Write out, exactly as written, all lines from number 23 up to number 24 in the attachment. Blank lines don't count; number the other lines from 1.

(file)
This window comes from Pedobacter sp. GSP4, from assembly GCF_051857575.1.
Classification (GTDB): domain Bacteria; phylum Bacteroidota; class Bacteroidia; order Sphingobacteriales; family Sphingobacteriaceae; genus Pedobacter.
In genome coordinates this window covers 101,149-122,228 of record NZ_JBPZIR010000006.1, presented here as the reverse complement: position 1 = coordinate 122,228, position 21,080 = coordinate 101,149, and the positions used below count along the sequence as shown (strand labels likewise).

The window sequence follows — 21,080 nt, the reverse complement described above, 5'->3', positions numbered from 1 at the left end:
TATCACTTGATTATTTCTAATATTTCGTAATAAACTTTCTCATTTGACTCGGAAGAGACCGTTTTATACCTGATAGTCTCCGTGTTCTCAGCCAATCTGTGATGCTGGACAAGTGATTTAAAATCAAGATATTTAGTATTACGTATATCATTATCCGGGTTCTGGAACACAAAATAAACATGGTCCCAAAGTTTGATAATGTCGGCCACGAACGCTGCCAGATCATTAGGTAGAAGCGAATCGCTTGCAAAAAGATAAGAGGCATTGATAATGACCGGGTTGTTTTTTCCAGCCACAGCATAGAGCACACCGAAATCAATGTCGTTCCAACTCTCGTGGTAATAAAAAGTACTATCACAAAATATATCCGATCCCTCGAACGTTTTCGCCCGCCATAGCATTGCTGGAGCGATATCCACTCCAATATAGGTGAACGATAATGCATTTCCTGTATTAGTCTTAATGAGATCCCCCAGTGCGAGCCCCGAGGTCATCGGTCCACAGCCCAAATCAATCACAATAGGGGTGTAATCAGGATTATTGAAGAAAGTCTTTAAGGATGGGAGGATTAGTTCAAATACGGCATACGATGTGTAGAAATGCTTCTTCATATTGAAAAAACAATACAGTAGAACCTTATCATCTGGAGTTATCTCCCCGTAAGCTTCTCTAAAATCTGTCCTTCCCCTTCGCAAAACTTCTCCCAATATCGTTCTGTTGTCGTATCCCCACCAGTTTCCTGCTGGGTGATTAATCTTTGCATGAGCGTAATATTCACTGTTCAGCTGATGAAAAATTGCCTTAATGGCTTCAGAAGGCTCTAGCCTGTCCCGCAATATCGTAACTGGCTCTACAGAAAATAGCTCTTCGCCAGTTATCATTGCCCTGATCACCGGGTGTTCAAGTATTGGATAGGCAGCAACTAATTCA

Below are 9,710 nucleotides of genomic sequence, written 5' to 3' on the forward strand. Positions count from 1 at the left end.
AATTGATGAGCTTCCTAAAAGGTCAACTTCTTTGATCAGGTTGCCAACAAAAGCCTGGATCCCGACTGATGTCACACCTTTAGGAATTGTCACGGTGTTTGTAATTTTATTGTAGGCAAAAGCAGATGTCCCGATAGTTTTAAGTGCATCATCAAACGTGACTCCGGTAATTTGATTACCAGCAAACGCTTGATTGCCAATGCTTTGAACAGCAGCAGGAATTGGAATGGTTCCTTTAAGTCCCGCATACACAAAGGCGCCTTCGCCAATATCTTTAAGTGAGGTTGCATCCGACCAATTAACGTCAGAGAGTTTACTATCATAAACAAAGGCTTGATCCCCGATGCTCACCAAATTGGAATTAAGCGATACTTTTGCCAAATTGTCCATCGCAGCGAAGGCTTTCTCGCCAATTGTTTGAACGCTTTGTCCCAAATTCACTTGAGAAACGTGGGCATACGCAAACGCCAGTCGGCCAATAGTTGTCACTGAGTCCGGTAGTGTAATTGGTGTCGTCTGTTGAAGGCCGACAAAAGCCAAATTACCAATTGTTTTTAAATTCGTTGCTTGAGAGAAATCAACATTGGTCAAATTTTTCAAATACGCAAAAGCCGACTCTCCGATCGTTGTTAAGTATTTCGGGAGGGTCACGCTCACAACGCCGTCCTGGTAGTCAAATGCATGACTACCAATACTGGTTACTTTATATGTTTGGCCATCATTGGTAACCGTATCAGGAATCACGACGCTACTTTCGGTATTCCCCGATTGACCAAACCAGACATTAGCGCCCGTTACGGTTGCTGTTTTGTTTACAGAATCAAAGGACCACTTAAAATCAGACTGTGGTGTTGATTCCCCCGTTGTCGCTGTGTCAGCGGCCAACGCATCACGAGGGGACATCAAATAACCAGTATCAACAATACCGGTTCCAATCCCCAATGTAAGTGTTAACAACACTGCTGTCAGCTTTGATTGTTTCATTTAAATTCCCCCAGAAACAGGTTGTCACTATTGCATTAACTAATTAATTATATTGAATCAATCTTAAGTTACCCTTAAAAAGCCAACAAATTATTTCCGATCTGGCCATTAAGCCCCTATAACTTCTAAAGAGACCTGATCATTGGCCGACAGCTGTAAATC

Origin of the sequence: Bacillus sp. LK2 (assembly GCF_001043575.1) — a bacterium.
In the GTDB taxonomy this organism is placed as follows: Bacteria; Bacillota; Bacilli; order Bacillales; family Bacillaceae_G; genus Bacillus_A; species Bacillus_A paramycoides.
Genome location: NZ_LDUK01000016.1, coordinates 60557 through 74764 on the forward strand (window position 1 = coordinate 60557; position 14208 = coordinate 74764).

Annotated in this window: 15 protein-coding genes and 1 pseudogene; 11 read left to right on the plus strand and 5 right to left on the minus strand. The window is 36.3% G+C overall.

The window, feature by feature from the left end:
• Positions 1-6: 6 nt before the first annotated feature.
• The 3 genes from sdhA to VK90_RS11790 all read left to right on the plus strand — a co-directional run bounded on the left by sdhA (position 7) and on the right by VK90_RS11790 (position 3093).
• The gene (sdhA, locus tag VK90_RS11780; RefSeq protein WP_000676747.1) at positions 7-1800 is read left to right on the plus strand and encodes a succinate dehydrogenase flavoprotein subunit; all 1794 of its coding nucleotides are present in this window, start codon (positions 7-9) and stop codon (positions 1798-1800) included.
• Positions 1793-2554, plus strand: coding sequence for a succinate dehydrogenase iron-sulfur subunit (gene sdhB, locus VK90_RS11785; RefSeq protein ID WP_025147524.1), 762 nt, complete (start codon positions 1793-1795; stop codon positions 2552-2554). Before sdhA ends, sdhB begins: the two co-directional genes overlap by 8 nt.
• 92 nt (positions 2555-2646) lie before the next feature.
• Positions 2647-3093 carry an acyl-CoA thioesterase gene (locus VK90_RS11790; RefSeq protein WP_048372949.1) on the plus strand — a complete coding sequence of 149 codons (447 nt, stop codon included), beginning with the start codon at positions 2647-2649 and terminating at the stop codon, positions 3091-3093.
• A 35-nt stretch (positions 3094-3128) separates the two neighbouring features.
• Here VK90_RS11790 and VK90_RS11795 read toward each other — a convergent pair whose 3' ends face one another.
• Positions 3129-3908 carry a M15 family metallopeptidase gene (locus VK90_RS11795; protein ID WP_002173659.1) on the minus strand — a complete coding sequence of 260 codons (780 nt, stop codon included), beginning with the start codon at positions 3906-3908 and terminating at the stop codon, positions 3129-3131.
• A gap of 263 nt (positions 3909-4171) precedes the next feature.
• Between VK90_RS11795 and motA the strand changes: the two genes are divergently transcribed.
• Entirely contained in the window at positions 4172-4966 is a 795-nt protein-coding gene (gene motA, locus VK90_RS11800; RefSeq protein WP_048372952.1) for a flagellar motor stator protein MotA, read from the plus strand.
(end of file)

• Between VK90_RS11795 and motA the strand changes: the two genes are divergently transcribed.
• Entirely contained in the window at positions 4172-4966 is a 795-nt protein-coding gene (gene motA, locus VK90_RS11800; RefSeq protein WP_048372952.1) for a flagellar motor stator protein MotA, read from the plus strand.